Star Wars The Force Unleashed was a mediocre action game that sold like gangbusters anyway, so it’s only natural LucasArts would announce a sequel, oh-so-cleverly dubbed Star Wars The Force Unleashed 2.
Here’s the press blurb:
With Star Wars: The Force Unleashed II, the epic story continues as players once again assume the role of the devastatingly powerful Starkiller – Darth Vader’s secret apprentice set during the largely unexplored era between Star Wars: Episode III Revenge of the Sith and Star Wars: Episode IV A New Hope.
And the mucho-macho teaser trailer:
Question is, how excited are you really to play a guy code-named ‘Starkiller’ twice?
The original was a pretty mess: Too short, too easy (except for the wretchedly bad star destroyer level–how’d that ever pass QA?), too developmentally predictable story-wise, and far too moony-eyed about its gee-whiz physics technology, which, however cool, was never going to compensate for the silliness of a guy who manipulates The Force like some vengeful demigod in a hack D&D story.
Here’s my read. LucasArts wanted to better link the first and second Star Wars trilogies by exploring the resentful relationship between Darth Vader and his varicose-veined boss, Palpatine. Their solution: Give Vader an apprentice who hunts Jedi on backwater planets and space stations as training grist for a joint coup d’etat, then make that apprentice able to pretty much tear apart the environment with his mind.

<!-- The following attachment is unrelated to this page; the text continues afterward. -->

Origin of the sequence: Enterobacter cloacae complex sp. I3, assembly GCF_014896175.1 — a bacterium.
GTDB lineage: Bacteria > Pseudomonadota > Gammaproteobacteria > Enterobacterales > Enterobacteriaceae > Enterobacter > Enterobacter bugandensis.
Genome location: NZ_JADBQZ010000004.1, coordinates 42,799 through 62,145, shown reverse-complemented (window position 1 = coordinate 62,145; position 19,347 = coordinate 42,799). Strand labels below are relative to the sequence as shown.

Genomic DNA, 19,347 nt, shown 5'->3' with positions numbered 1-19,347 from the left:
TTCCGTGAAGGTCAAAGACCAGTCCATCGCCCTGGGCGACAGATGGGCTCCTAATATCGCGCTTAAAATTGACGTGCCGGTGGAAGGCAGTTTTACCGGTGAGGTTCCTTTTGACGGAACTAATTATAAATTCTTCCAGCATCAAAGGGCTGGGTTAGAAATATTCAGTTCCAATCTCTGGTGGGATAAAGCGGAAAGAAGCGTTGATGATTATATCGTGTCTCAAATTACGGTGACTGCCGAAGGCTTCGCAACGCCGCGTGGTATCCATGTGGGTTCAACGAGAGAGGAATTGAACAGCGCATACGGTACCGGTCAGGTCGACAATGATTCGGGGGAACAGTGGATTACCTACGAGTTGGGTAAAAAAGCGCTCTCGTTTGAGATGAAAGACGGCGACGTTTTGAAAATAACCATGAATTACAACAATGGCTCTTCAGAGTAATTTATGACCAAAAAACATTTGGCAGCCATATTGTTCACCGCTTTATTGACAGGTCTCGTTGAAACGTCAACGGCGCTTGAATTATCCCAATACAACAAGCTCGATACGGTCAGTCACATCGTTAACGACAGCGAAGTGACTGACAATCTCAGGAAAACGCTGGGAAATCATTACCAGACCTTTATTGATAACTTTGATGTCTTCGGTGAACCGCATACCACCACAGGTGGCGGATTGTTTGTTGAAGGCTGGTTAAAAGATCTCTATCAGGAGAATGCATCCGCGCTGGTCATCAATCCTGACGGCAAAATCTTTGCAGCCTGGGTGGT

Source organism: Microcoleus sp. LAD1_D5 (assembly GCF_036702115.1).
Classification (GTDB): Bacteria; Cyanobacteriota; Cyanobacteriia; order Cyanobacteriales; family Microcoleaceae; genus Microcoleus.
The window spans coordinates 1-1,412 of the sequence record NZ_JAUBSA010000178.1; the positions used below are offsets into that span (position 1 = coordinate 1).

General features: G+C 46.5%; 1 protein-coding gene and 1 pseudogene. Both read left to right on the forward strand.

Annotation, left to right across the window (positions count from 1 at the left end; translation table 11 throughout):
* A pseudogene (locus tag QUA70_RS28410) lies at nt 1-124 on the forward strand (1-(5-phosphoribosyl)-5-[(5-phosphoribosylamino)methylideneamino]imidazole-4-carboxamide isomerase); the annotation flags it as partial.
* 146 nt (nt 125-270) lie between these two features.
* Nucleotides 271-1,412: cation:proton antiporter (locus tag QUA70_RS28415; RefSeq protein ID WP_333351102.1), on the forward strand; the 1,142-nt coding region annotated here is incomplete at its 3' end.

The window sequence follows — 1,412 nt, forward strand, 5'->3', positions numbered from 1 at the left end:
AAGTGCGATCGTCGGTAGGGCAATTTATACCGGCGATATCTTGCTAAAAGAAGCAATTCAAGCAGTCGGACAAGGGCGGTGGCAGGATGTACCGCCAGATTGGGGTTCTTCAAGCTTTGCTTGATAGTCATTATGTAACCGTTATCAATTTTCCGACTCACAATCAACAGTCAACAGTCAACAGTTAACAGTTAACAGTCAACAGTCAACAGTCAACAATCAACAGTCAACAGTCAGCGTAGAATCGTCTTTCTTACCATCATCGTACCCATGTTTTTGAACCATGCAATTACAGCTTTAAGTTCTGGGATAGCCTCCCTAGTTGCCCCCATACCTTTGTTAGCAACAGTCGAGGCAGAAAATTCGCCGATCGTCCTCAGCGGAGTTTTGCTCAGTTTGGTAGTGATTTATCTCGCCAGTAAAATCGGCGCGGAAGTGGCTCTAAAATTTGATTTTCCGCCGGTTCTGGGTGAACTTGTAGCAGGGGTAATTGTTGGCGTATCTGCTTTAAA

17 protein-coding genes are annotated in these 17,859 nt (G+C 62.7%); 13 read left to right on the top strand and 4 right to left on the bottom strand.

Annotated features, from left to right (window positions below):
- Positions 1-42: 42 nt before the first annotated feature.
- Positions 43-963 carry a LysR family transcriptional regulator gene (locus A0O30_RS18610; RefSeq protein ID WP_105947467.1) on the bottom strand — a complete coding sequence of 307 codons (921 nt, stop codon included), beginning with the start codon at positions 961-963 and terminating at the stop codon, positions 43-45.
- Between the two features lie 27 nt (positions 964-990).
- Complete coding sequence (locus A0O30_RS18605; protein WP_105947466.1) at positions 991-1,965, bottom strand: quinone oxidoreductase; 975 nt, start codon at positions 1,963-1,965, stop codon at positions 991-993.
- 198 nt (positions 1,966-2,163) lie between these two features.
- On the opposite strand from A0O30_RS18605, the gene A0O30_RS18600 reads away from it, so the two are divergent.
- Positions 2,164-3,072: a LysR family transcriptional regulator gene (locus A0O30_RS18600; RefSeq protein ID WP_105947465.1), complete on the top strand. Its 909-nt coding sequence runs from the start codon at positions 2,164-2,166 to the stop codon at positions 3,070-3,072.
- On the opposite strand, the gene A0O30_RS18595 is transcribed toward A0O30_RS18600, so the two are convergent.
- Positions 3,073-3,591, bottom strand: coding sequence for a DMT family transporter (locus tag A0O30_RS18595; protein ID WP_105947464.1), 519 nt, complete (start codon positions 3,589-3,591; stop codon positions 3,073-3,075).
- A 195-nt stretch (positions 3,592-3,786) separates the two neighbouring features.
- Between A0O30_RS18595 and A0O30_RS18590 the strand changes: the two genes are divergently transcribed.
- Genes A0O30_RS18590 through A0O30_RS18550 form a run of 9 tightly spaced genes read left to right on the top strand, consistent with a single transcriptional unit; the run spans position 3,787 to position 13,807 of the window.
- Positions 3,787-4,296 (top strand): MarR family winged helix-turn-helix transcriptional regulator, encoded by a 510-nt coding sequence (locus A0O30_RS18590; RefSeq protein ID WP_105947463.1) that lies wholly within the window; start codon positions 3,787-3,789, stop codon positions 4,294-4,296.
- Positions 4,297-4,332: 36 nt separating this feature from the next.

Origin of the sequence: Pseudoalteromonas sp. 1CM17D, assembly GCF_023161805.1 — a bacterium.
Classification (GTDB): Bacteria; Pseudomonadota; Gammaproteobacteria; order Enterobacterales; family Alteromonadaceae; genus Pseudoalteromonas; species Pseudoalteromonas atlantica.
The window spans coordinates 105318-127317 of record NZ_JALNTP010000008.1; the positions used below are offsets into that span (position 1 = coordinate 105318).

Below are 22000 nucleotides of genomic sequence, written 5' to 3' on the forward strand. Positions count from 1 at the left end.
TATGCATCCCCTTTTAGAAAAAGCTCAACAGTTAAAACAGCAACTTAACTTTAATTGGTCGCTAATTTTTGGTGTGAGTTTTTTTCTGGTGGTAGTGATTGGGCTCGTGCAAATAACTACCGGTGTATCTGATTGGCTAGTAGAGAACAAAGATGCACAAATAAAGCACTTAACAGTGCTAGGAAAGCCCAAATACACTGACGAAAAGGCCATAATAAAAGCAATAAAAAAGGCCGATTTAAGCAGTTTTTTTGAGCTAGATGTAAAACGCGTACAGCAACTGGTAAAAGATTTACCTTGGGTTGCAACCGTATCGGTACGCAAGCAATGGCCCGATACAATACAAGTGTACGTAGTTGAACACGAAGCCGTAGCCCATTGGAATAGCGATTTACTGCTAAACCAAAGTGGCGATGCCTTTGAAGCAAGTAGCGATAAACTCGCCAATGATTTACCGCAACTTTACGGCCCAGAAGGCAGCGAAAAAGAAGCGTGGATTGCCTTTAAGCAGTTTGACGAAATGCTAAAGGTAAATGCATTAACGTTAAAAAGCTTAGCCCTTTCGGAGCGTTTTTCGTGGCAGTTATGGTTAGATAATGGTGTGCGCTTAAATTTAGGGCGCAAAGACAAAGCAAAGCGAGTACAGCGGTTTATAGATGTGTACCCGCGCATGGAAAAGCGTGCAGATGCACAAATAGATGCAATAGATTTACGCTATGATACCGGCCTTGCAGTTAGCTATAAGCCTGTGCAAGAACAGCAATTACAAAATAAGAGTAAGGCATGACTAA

Trouble was, the game’s “grab” interface, used to interact with said environment, was dismally vague. To target something, you had to “aim” the camera without a reticule guide. It was tricky enough just zeroing on simple rocks or bits of debris to fling at opponents, but disastrously imprecise when enemies and objects crowded your view.
Sometimes you’d reach for an object in a pinch and come up with nothing, or try to grab some stormtrooper behind a cannon and wind up snagging something else entirely. The game’s later levels were especially vexing, the one mentioned above in particular, where you’re supposed to pull down a star destroyer while fending off waves of tie fighters. Grabbing the star destroyer and getting it to budge was hard enough, but zapping relentless squadrons of tie fighters that swooped at intervals without a target-feedback system was like playing pin the tail on the (flying) donkey.
If I were LucasArts, I’d key the whole affair down, pull together a more deterministic targeting system, steer clear of star destroyers (or other large ships) as wrestling opponents on pain of death, and hire some decent writers to draft a story that drives the gameplay for a change, instead of the other way around.